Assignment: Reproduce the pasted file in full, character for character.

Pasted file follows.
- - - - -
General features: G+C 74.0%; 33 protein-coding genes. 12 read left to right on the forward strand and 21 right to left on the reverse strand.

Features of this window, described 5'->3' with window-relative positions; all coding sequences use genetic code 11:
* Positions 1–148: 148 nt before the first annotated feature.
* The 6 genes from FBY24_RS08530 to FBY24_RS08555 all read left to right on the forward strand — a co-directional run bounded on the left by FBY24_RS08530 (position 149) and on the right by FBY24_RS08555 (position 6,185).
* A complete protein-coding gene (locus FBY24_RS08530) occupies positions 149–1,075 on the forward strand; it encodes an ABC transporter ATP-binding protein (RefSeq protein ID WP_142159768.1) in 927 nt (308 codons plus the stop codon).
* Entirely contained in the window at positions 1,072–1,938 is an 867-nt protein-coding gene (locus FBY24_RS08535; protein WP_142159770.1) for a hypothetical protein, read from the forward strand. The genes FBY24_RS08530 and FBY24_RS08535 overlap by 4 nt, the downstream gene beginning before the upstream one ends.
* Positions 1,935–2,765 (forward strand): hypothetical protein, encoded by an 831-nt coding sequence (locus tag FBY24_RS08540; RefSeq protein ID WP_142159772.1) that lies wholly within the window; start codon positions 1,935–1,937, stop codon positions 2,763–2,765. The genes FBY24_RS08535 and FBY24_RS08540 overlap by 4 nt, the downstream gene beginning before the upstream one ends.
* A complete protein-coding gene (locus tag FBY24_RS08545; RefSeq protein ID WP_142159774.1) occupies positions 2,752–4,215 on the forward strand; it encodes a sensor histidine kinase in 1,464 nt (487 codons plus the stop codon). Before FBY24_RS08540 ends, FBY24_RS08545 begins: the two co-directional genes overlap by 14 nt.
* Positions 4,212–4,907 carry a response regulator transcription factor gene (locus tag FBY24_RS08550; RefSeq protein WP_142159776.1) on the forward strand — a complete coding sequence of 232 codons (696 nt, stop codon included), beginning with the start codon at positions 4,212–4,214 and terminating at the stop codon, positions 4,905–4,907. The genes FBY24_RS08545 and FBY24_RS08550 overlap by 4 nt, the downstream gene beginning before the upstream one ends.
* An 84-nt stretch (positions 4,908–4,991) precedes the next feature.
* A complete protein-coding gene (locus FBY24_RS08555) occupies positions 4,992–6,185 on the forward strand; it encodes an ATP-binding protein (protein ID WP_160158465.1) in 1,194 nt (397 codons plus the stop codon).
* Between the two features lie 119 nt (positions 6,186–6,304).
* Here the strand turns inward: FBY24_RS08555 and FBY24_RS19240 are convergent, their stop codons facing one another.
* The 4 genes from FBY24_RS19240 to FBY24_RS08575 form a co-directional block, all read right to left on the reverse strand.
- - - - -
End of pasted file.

General features: G+C 74.0%; 33 protein-coding genes. 12 read left to right on the forward strand and 21 right to left on the reverse strand.

Features of this window, described 5'->3' with window-relative positions; all coding sequences use genetic code 11:
* Positions 1–148: 148 nt before the first annotated feature.
* The 6 genes from FBY24_RS08530 to FBY24_RS08555 all read left to right on the forward strand — a co-directional run bounded on the left by FBY24_RS08530 (position 149) and on the right by FBY24_RS08555 (position 6,185).
* A complete protein-coding gene (locus FBY24_RS08530) occupies positions 149–1,075 on the forward strand; it encodes an ABC transporter ATP-binding protein (RefSeq protein ID WP_142159768.1) in 927 nt (308 codons plus the stop codon).
* Entirely contained in the window at positions 1,072–1,938 is an 867-nt protein-coding gene (locus FBY24_RS08535; protein WP_142159770.1) for a hypothetical protein, read from the forward strand. The genes FBY24_RS08530 and FBY24_RS08535 overlap by 4 nt, the downstream gene beginning before the upstream one ends.
* Positions 1,935–2,765 (forward strand): hypothetical protein, encoded by an 831-nt coding sequence (locus tag FBY24_RS08540; RefSeq protein ID WP_142159772.1) that lies wholly within the window; start codon positions 1,935–1,937, stop codon positions 2,763–2,765. The genes FBY24_RS08535 and FBY24_RS08540 overlap by 4 nt, the downstream gene beginning before the upstream one ends.
* A complete protein-coding gene (locus tag FBY24_RS08545; RefSeq protein ID WP_142159774.1) occupies positions 2,752–4,215 on the forward strand; it encodes a sensor histidine kinase in 1,464 nt (487 codons plus the stop codon). Before FBY24_RS08540 ends, FBY24_RS08545 begins: the two co-directional genes overlap by 14 nt.
* Positions 4,212–4,907 carry a response regulator transcription factor gene (locus tag FBY24_RS08550; RefSeq protein WP_142159776.1) on the forward strand — a complete coding sequence of 232 codons (696 nt, stop codon included), beginning with the start codon at positions 4,212–4,214 and terminating at the stop codon, positions 4,905–4,907. The genes FBY24_RS08545 and FBY24_RS08550 overlap by 4 nt, the downstream gene beginning before the upstream one ends.
* An 84-nt stretch (positions 4,908–4,991) precedes the next feature.
* A complete protein-coding gene (locus FBY24_RS08555) occupies positions 4,992–6,185 on the forward strand; it encodes an ATP-binding protein (protein ID WP_160158465.1) in 1,194 nt (397 codons plus the stop codon).
* Between the two features lie 119 nt (positions 6,186–6,304).
* Here the strand turns inward: FBY24_RS08555 and FBY24_RS19240 are convergent, their stop codons facing one another.
* The 4 genes from FBY24_RS19240 to FBY24_RS08575 form a co-directional block, all read right to left on the reverse strand.